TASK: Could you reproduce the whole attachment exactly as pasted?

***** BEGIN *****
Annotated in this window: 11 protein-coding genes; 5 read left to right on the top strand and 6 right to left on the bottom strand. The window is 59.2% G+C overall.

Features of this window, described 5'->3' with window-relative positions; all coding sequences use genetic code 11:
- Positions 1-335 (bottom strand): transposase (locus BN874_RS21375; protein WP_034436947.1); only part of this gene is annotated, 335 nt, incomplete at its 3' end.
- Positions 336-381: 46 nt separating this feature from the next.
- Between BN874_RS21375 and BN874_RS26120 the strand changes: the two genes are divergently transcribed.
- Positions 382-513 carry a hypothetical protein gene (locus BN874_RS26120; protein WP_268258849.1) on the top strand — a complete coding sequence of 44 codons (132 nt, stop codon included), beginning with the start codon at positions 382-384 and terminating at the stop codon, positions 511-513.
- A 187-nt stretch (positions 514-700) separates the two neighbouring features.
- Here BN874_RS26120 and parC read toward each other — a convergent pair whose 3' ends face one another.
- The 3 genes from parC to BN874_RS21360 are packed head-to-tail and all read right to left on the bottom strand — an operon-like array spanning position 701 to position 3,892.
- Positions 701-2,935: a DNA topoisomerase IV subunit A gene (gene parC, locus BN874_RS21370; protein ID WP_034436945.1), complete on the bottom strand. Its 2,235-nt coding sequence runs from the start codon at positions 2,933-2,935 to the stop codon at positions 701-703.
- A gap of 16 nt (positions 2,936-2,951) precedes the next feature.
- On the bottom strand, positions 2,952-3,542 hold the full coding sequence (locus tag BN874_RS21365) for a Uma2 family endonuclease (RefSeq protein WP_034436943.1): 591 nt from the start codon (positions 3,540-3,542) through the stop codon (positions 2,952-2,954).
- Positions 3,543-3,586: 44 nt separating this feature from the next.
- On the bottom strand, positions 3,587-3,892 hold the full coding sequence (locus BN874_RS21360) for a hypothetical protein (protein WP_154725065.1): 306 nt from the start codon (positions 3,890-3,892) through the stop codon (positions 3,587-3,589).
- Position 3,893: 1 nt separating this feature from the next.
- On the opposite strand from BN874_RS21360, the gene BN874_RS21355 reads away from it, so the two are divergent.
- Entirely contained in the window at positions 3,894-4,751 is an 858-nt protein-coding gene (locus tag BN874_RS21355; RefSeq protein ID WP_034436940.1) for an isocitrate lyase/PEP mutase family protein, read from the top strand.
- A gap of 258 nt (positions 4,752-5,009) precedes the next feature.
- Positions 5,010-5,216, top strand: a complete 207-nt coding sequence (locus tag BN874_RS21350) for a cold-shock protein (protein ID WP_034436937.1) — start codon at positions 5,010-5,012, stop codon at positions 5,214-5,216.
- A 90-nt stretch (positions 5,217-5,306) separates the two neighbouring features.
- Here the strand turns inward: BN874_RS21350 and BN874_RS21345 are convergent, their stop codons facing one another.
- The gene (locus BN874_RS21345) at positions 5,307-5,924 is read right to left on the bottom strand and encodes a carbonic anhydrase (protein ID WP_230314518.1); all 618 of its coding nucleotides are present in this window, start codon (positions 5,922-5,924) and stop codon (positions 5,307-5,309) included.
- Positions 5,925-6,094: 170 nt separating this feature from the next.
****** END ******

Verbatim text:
Annotated in this window: 11 protein-coding genes; 5 read left to right on the top strand and 6 right to left on the bottom strand. The window is 59.2% G+C overall.

Features of this window, described 5'->3' with window-relative positions; all coding sequences use genetic code 11:
- Positions 1-335 (bottom strand): transposase (locus BN874_RS21375; protein WP_034436947.1); only part of this gene is annotated, 335 nt, incomplete at its 3' end.
- Positions 336-381: 46 nt separating this feature from the next.
- Between BN874_RS21375 and BN874_RS26120 the strand changes: the two genes are divergently transcribed.
- Positions 382-513 carry a hypothetical protein gene (locus BN874_RS26120; protein WP_268258849.1) on the top strand — a complete coding sequence of 44 codons (132 nt, stop codon included), beginning with the start codon at positions 382-384 and terminating at the stop codon, positions 511-513.
- A 187-nt stretch (positions 514-700) separates the two neighbouring features.
- Here BN874_RS26120 and parC read toward each other — a convergent pair whose 3' ends face one another.
- The 3 genes from parC to BN874_RS21360 are packed head-to-tail and all read right to left on the bottom strand — an operon-like array spanning position 701 to position 3,892.
- Positions 701-2,935: a DNA topoisomerase IV subunit A gene (gene parC, locus BN874_RS21370; protein ID WP_034436945.1), complete on the bottom strand. Its 2,235-nt coding sequence runs from the start codon at positions 2,933-2,935 to the stop codon at positions 701-703.
- A gap of 16 nt (positions 2,936-2,951) precedes the next feature.
- On the bottom strand, positions 2,952-3,542 hold the full coding sequence (locus tag BN874_RS21365) for a Uma2 family endonuclease (RefSeq protein WP_034436943.1): 591 nt from the start codon (positions 3,540-3,542) through the stop codon (positions 2,952-2,954).
- Positions 3,543-3,586: 44 nt separating this feature from the next.
- On the bottom strand, positions 3,587-3,892 hold the full coding sequence (locus BN874_RS21360) for a hypothetical protein (protein WP_154725065.1): 306 nt from the start codon (positions 3,890-3,892) through the stop codon (positions 3,587-3,589).
- Position 3,893: 1 nt separating this feature from the next.
- On the opposite strand from BN874_RS21360, the gene BN874_RS21355 reads away from it, so the two are divergent.
- Entirely contained in the window at positions 3,894-4,751 is an 858-nt protein-coding gene (locus tag BN874_RS21355; RefSeq protein ID WP_034436940.1) for an isocitrate lyase/PEP mutase family protein, read from the top strand.
- A gap of 258 nt (positions 4,752-5,009) precedes the next feature.
- Positions 5,010-5,216, top strand: a complete 207-nt coding sequence (locus tag BN874_RS21350) for a cold-shock protein (protein ID WP_034436937.1) — start codon at positions 5,010-5,012, stop codon at positions 5,214-5,216.
- A 90-nt stretch (positions 5,217-5,306) separates the two neighbouring features.
- Here the strand turns inward: BN874_RS21350 and BN874_RS21345 are convergent, their stop codons facing one another.
- The gene (locus BN874_RS21345) at positions 5,307-5,924 is read right to left on the bottom strand and encodes a carbonic anhydrase (protein ID WP_230314518.1); all 618 of its coding nucleotides are present in this window, start codon (positions 5,922-5,924) and stop codon (positions 5,307-5,309) included.
- Positions 5,925-6,094: 170 nt separating this feature from the next.